v. 8b

List (śîm) my tears on your scroll (nōʾḏ)” = set, put, place, install; set down, arrange. But where are the tears “placed” or “set down”? The word nōʾḏ usually refers to a leather bottle (i.e., a wineskin or waterskin), hence the NIV footnote and other translations: “Put (śîm) my tears in your wineskin (nōʾḏ).” But some have suggested that in this occurrence, nōʾḏ should be translated “scroll” or “leather scroll” because: (1) there is a documentation/record keeping motif in the three lines of this verse, with the word “scroll” being a corresponding element to the word “book” in the next line of the parallelism; and (2) there is no record from the ancient biblical world of a practice of keeping tears in a bottle.

To these objections one could reply: (1) the word nōʾḏ is translated as “scroll” nowhere else in the Old Testament; (2) there is a poetic quality to the image of “tears in a bottle” that would need no literal attestation for it to be valid; (3) recording tears on a scroll would be just as poetic as putting tears in a bottle—“tears” being a metonymy for all kinds of negative personal thoughts and feelings that God records; indeed, tears are poetically “in the book/record” in the next line of the parallelism; and (4) HALOT cites a later use of “the little vase for tears mentioned in fairy-stories, Meuli Romanica Helvetica 20 (1943):763ff.”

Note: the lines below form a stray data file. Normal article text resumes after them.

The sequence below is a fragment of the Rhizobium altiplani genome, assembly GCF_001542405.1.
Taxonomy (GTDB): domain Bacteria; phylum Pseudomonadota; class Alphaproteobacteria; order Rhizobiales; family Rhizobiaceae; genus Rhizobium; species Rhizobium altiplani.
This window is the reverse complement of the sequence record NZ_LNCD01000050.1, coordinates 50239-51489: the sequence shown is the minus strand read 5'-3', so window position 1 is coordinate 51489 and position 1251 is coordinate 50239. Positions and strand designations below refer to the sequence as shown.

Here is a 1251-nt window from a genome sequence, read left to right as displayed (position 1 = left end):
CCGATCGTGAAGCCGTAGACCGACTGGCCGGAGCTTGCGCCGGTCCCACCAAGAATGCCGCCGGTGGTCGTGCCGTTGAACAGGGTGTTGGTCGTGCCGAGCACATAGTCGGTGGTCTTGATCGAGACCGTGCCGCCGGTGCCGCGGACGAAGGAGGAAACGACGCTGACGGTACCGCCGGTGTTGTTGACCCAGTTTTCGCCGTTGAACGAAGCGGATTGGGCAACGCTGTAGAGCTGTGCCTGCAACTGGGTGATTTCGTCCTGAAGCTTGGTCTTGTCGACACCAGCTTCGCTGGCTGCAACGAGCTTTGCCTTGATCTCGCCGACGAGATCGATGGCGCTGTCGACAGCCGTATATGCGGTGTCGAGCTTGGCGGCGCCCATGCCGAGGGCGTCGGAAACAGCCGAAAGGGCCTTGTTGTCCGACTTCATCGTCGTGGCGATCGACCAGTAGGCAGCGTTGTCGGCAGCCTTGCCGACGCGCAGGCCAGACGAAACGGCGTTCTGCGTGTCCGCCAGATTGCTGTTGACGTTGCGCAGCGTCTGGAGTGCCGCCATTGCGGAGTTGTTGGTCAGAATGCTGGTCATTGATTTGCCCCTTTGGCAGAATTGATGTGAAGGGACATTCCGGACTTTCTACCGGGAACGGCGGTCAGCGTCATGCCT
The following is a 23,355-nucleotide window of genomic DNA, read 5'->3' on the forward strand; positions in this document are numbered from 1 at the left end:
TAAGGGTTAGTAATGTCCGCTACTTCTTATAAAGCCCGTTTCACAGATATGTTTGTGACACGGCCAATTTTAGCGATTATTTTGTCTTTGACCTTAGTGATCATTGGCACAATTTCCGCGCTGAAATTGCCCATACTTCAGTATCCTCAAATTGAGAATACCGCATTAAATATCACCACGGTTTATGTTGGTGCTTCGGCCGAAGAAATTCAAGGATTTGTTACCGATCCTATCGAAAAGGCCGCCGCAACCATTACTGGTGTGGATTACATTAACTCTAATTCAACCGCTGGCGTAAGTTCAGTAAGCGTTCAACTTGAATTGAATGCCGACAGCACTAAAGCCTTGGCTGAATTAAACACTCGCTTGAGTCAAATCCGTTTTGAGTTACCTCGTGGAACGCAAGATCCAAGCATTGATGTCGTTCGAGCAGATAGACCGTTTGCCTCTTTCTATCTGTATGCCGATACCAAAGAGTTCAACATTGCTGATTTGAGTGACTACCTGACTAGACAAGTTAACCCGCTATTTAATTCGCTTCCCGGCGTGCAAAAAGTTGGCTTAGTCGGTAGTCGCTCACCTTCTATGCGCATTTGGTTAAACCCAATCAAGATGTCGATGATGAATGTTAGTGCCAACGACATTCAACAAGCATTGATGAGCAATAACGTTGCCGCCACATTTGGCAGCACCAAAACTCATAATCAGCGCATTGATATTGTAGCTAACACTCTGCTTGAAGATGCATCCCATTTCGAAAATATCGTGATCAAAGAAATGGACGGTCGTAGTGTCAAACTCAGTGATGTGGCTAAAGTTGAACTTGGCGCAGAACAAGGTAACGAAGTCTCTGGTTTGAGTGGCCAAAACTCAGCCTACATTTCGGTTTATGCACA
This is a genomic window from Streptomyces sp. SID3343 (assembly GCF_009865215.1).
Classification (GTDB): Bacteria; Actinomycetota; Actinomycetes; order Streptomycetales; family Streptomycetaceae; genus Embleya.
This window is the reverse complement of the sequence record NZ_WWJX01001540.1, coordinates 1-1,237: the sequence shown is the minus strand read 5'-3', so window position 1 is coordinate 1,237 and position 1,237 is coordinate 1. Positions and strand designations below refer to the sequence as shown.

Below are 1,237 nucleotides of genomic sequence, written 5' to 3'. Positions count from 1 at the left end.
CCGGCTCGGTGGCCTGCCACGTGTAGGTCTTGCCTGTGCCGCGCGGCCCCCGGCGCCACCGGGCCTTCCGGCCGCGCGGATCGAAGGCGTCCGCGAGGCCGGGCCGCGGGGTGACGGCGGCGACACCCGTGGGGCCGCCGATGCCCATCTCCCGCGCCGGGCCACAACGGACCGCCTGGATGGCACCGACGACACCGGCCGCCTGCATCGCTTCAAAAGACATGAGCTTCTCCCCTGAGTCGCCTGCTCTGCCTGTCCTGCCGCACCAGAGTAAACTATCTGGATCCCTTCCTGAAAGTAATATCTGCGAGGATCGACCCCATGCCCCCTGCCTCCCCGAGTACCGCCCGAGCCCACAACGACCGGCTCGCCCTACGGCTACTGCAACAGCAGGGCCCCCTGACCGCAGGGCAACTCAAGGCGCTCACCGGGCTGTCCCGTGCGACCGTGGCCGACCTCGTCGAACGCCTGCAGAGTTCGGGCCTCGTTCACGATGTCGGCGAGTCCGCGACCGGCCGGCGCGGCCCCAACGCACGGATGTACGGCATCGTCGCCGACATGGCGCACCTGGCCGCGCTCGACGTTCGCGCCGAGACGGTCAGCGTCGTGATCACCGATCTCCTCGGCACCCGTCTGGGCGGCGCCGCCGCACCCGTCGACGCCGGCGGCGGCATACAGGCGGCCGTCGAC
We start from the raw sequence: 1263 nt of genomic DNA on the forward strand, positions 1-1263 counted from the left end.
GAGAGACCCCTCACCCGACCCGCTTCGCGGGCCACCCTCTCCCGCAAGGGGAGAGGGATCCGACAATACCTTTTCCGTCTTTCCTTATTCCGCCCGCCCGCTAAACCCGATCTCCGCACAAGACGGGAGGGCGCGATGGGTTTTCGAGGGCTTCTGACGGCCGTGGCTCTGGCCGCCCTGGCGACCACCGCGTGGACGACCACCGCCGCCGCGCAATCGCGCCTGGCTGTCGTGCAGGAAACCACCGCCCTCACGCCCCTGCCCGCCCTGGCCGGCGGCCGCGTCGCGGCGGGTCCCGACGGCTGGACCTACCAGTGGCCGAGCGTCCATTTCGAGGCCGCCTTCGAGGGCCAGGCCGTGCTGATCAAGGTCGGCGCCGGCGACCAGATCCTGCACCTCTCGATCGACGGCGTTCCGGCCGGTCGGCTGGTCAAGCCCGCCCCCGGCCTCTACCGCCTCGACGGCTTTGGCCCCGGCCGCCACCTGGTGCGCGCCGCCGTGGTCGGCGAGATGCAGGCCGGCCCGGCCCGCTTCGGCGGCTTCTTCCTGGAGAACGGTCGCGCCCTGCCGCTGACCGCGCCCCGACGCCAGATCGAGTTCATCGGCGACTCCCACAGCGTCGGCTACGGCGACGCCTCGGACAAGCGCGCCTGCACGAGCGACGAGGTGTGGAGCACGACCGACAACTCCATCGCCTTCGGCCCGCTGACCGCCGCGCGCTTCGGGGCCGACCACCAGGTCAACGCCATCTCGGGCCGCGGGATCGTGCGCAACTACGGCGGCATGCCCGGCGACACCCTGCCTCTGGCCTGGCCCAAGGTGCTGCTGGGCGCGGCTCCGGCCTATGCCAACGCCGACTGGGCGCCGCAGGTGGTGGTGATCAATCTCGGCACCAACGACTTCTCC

Resolution

The psalmist is asking God to transform his situation in the first verse of the center section of the chiasm (i.e., v. 7). Might he not also be asking God to transform his thoughts and/or emotions in the second verse of the center section (i.e., v. 8)—just as liquid is transformed into wine inside a wineskin? Various translations go in this direction:

  • “Put my tears in your bottle.” (ESV)
  • “Put my tears in Your bottle.” (NASB)
  • “You have collected all my tears in your bottle.” (NLT)
  • “Collect my tears in your wineskin.” (JB)

The JB captures it well, I think, and the implications are devotionally rich. Not only does God notice his people tears, he collects them and transforms them (over time) into new wine. By trusting in God, then, life can go from salty to sweet, from fear to freedom, from anxiety to joy. David experienced these transformations firsthand. So can we.

old-wineskins

Image Credits: unity.org; charismamag.com.